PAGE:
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I am going to keep making adjustments as I go through this process of reading about joy and rejoicing in Scripture with all of you. I know that if I stick with going through Scripture in order I will get bored and/or frustrated somewhere in the middle of the Old Testament (especially if, as I suspect, many of the references in Job are more negative). So today I’m switching things up and starting on a New Testament passage. This one fits perfectly with the current season of the church year, Epiphany. If you didn’t know that’s what this season is, that’s ok. I’m a Lutheran. We love the liturgical calendar for framing our year. Epiphany is the season that falls in between Christmas and Lent, from January 6th through Ash Wednesday (which moves based on something to do with the phases of the moon, I think, but I don’t understand it. I’m thankful someone else has to figure that one out). It is the season where we celebrate that Christ came not only for the Jewish people, but for ALL people. It starts with celebrating the arrival of the Wise Men in Matthew 2:

After Jesus was born in Bethlehem in Judea, during the time of King Herod, Magi from the east came to Jerusalem and asked, “Where is the one who has been born king of the Jews?We saw his star when it rose and have come to worship him.”

When King Herod heard this he was disturbed, and all Jerusalem with him. When he had called together all the people’s chief priests and teachers of the law, he asked them where the Messiah was to be born. “In Bethlehem in Judea,” they replied, “for this is what the prophet has written:

“‘But you, Bethlehem, in the land of Judah,
are by no means least among the rulers of Judah;
for out of you will come a ruler
who will shepherd my people Israel.’”

Then Herod called the Magi secretly and found out from them the exact time the star had appeared. He sent them to Bethlehem and said, “Go and search carefully for the child. As soon as you find him, report to me, so that I too may go and worship him.”

After they had heard the king, they went on their way, and the star they had seen when it rose went ahead of them until it stopped over the place where the child was. 10 When they saw the star, they were overjoyed11 On coming to the house, they saw the child with his mother Mary, and they bowed down and worshiped him. Then they opened their treasures and presented him with gifts of gold, frankincense and myrrh. 12 And having been warned in a dream not to go back to Herod, they returned to their country by another route.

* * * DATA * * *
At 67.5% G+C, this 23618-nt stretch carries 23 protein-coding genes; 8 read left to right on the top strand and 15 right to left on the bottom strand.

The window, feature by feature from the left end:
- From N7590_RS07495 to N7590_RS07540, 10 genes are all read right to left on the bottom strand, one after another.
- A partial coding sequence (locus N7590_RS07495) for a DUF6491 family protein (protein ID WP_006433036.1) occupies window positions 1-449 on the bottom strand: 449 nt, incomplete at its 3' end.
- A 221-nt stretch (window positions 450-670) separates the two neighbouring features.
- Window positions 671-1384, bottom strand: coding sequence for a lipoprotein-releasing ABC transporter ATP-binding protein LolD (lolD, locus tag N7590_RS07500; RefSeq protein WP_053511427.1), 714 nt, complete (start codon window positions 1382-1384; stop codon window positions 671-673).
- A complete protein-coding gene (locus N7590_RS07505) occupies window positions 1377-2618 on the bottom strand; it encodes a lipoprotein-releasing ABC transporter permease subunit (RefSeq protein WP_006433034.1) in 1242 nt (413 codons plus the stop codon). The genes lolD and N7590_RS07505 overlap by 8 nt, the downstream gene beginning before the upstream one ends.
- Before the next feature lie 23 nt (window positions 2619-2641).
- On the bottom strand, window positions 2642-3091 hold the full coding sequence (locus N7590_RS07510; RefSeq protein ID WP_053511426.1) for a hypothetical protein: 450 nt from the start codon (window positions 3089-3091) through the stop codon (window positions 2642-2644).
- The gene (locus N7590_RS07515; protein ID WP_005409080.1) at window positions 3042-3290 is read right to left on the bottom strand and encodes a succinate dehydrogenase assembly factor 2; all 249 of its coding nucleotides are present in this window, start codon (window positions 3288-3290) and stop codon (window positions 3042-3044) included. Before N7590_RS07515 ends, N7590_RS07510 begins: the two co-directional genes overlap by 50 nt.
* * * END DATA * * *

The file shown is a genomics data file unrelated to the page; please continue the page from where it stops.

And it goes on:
There’s our word, at the end of verse 10, hidden between a prefix and a suffix. Joyed, as in full of joy. And not just that, but overjoyed, spilling out from them. One of my favorite translations of this verse says “they rejoiced with exceeding great joy” (KJV). They were thrilled, ecstatic, spilling over with joy at the sight of the star over the house. They hadn’t even seen Jesus yet, but they knew He was close! I can imagine that kind of thrill, that kind of excitement. It’s the glee in a child’s face on Christmas morning as they race downstairs. It’s the wonder of settling into your seats before the curtain rises on a performance you’ve been wanting to see for years. The Magi knew this star meant Someone special had been born, and they couldn’t wait to meet Him!

My prayer is that I am always ready to meet the King with joy. Not just when He calls me home someday, but when I encounter Him in the Word, in the table, in His creation and in the people around me. Thank you God!